For many years, I have taken the following approach to my relationships:
- Be friendly and polite whenever possible.
- Avoid making enemies.
With extensive practice, I’ve become moderately competent at both of these skills. So, while there may be only a few people who view me as a close friend, no one (that I know of) actively views me as an enemy. And, up until recently, I’ve avoided putting anyone I know on the “terrible person” list. Even the people who like me the very least would likely not be averse to a quick chat if I saw them on the street and said hello.
The more I think about it, I think this is probably not a good thing. I don’t want to be remembered for being “nice.” I want to be remembered for being genuine. At the end of my life, I don’t want to look back and recall all the times when people liked or tolerated me because I treated them politely. I want to remember the times when others reached out to love me unconditionally. I guess what I’m saying is I need to start drawing on the kindness of others instead of only dishing it out. If I don’t take this chance, I’m going to end up feeling cheated by life and miss out on the potential to be blessed. So, I’m stepping out of the peaceful, safe, and ultimately crippling bubble of being content with relationships built solely on my “being nice” all the time. If I’m lucky, maybe there will still be a couple of people who will stick around even if they have to put some effort into the relationship.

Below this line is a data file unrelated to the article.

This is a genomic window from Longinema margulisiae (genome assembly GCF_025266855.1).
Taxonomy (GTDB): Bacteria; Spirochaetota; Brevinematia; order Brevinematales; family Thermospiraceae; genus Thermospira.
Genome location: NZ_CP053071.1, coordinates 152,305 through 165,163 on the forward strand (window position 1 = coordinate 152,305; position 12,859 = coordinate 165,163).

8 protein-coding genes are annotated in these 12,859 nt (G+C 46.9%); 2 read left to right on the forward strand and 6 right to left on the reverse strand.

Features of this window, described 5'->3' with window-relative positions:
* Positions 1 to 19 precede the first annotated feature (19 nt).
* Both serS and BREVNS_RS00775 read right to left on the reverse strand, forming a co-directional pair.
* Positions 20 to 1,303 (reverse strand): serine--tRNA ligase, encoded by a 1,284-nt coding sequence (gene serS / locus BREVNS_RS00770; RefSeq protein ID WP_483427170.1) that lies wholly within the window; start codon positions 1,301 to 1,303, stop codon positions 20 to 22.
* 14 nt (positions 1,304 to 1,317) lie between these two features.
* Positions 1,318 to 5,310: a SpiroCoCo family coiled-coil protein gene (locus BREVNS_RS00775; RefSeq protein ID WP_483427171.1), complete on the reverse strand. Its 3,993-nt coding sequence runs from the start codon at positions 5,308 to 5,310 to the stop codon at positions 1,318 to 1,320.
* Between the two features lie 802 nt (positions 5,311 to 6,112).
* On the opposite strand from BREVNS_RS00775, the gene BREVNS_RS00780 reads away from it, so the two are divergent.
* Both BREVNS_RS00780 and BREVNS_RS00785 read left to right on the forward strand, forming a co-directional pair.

Moreover, I’m removing my “no enemies” policy. Of course, I’m still going to treat people with respect and common decency, but I’m no longer going to make a mockery of friendship by maintaining a facade of goodwill toward people who continue to hurt me and those I care about. For those of you worrying about the implications of Matthew 5, I ask you to take a look at Psalm 11. God asks us to love as He loved — giving our enemies chance after chance after chance even when they don’t deserve it. But, love doesn’t mean being too unfeeling or stupid to know when “one more chance” isn’t going to make any difference.